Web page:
Dallas & Mavis Forwarding Co., Inc., Plaintiff-appellant, v. Robert E. Stegall and Margaret I. Stegall, Defendants-appellees, 659 F.2d 721 (6th Cir. 1981)

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US Court of Appeals for the Sixth Circuit - 659 F.2d 721 (6th Cir. 1981) July 8, 1981

John David Cole, David Anderson, Cole, Harned & Broderick, Bowling Green, Ky., for plaintiff-appellant.

William J. Rudloff, Harlin, Parker & Rudloff, Bowling Green, Ky., for defendants-appellees.

Before LIVELY, KEITH and MERRITT, Circuit Judges.


This diversity case raises two questions of the admissibility of evidence at trial. On the night of October 25, 1977, defendant-appellee Margaret Stegall was driving on Interstate 65 in Kentucky, with her husband. Weather conditions were bad, the road was wet, and visibility was poor, so she was driving at a reduced rate of speed. A large truck owned by plaintiff-appellant, traveling at a faster speed, came close behind her car and moved into the left-hand lane to pass. The front right wheel of the truck "bumped" the left rear side panel of the car, and the truck swerved through the left guardrail and onto the median, where it toppled on its side. The driver was hospitalized. Defendants' car was not seriously damaged, but they pulled over to investigate and await the arrival of the state police.

Plaintiff brought suit, alleging that while the truck was passing, defendants' car had edged into the left lane, causing the collision. Defendants counterclaimed. No physical evidence on the road existed to resolve the issue. The only eyewitness, in addition to the parties, was another employee of plaintiff, who was driving a truck immediately behind the one that was wrecked. He told the state trooper who was called to the scene that defendants' car had moved into the left lane.

Two pieces of evidence offered by plaintiff were held inadmissible upon objection by the defense. One was the opinion of the trooper as to the exact location of the accident based upon interviews with the parties and the witness, and the other was the trooper's accident report, which contained a similar expression of opinion as to the place of impact. After trial the jury found for neither party. Plaintiff appeals to this Court, arguing that the two pieces of evidence are admissible according to the Federal Rules of Evidence.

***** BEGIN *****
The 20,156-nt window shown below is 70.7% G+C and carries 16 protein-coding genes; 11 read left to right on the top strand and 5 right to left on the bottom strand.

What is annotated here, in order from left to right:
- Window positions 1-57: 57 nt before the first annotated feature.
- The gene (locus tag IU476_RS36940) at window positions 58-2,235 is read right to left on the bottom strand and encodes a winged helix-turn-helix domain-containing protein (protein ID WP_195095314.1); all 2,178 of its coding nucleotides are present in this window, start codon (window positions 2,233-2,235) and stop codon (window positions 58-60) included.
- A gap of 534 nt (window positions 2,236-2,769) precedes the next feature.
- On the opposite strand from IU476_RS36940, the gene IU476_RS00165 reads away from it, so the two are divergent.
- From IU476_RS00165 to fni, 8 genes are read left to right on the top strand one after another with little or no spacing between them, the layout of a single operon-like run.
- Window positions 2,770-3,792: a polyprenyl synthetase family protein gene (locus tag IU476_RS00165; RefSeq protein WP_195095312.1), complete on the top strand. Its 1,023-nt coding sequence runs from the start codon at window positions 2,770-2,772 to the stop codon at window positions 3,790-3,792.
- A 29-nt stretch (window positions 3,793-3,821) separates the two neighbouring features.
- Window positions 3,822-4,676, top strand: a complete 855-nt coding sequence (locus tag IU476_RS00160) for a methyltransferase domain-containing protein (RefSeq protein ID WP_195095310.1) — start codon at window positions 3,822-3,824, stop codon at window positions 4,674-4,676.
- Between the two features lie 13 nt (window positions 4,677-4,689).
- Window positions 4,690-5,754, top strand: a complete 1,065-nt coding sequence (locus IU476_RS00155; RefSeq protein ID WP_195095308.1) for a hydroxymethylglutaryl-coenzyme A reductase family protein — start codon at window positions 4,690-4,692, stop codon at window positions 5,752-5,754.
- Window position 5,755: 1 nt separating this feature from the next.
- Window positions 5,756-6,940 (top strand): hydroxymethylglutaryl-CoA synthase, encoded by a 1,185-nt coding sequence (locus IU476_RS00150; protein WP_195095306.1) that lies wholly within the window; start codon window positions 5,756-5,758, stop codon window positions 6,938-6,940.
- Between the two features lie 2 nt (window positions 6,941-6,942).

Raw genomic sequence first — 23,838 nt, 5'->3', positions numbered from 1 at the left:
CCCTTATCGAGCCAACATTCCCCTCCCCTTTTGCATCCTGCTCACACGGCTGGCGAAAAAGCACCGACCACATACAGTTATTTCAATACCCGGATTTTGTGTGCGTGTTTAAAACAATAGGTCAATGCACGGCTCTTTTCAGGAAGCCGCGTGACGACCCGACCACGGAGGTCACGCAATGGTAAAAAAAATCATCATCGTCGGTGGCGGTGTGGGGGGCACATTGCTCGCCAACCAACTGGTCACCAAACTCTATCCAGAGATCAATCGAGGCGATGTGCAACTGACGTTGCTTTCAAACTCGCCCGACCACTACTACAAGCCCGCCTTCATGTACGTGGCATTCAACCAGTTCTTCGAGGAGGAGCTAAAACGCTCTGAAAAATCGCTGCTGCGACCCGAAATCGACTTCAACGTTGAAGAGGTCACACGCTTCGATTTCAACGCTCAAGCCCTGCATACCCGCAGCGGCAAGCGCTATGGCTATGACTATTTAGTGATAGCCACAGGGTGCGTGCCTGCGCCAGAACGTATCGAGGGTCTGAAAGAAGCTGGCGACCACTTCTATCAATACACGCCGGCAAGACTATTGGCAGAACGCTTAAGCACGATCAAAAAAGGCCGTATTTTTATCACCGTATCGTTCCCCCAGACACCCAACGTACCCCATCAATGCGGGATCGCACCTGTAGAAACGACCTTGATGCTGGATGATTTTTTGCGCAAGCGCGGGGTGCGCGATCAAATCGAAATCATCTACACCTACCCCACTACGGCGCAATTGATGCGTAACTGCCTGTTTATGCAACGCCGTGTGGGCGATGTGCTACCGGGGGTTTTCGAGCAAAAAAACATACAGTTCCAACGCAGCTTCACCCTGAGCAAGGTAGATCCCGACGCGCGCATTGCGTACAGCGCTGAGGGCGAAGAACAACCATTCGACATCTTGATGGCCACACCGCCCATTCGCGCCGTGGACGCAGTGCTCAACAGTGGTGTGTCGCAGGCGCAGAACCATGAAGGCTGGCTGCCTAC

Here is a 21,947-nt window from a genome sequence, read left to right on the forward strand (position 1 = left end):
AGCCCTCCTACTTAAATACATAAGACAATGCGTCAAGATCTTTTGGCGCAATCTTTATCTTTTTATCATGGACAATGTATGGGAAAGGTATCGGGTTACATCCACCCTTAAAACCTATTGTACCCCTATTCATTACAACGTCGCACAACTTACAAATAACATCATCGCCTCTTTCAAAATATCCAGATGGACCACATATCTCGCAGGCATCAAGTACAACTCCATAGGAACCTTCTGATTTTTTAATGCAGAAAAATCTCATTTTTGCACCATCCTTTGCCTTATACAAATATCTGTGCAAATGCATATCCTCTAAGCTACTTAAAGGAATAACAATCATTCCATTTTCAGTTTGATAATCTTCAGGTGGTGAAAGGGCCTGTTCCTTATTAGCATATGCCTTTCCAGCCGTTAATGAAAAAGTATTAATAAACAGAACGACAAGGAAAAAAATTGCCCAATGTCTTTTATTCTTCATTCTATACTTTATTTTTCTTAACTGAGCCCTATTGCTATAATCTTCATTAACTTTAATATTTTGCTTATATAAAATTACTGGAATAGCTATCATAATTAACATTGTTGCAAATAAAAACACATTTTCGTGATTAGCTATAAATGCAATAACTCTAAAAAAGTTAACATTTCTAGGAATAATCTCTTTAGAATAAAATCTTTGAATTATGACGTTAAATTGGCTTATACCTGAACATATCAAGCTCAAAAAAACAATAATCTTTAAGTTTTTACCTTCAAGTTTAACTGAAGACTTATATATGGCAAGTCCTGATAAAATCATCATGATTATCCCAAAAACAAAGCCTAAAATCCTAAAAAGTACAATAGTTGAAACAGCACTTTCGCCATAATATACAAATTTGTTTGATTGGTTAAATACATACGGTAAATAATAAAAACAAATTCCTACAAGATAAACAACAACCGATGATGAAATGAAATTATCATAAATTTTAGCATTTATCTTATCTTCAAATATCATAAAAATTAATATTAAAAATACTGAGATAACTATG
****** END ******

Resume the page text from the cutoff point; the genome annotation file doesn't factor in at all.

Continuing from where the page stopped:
Plaintiff argues that the trooper's opinion should be admissible as expert testimony. Fed.R.Evid. 703 states that "(i)f of a type reasonably relied upon by experts in the particular field in forming opinions or inferences upon the subject, the facts or data (upon which the expert bases his opinion) need not be admissible in evidence." The question thus is whether the data used by the trooper in this case is of the type reasonably relied upon. The Advisory Committee states that the Rule "would not warrant admitting in evidence the opinion of an 'accidentologist' as to the point of impact in an automobile collision based on statements of bystanders, since th(e) requirement (that the data be of a type reasonably relied on) is not satisfied." We agree with the district court that under this Rule the opinion of the trooper was not admissible, because it was based on no physical evidence (none existed) and was derived primarily from the story of a biased eyewitness. This is the sort of hearsay testimony whose admission the Rule was meant to foreclose. The trial process is better served when a biased eyewitness declarant is required to testify directly and to be subject to cross-examination. To permit his opinion to be heard through the testimony of an official would cloak it with undeserved authority that could unduly sway a jury.

The admissibility of the state trooper's accident report is governed by Fed.R.Evid. 803(8), which allowed the admission of "reports...of public offices or agencies, setting forth... (B) matters observed pursuant to duty imposed by law as to which matters there was a duty to report, ... or (C) in civil actions...factual findings resulting from an investigation made pursuant to authority granted by law, unless the sources of information or other circumstances indicate lack of trustworthiness." We believe that the district court did not abuse its discretion in refusing to admit the state trooper's report. Like the statement of opinion, the accident report contained no physical data or evidence. Rather, it primarily consisted of the statements of opinion discussed supra, reduced to written form. One of the factors presented by the Advisory Committee to consider when determining the admissibility of evidence under Rule 803(8) (C) is whether "possible motivation problems" exist. Here such a problem clearly was possible given the source of the trooper's opinion expressed in his report. Thus, the district court could well conclude that Fed.R.Evid. 803(8) (C)'s requirement that the source of information for a report be trustworthy was not satisfied.

Accordingly, the judgment of the district court is affirmed.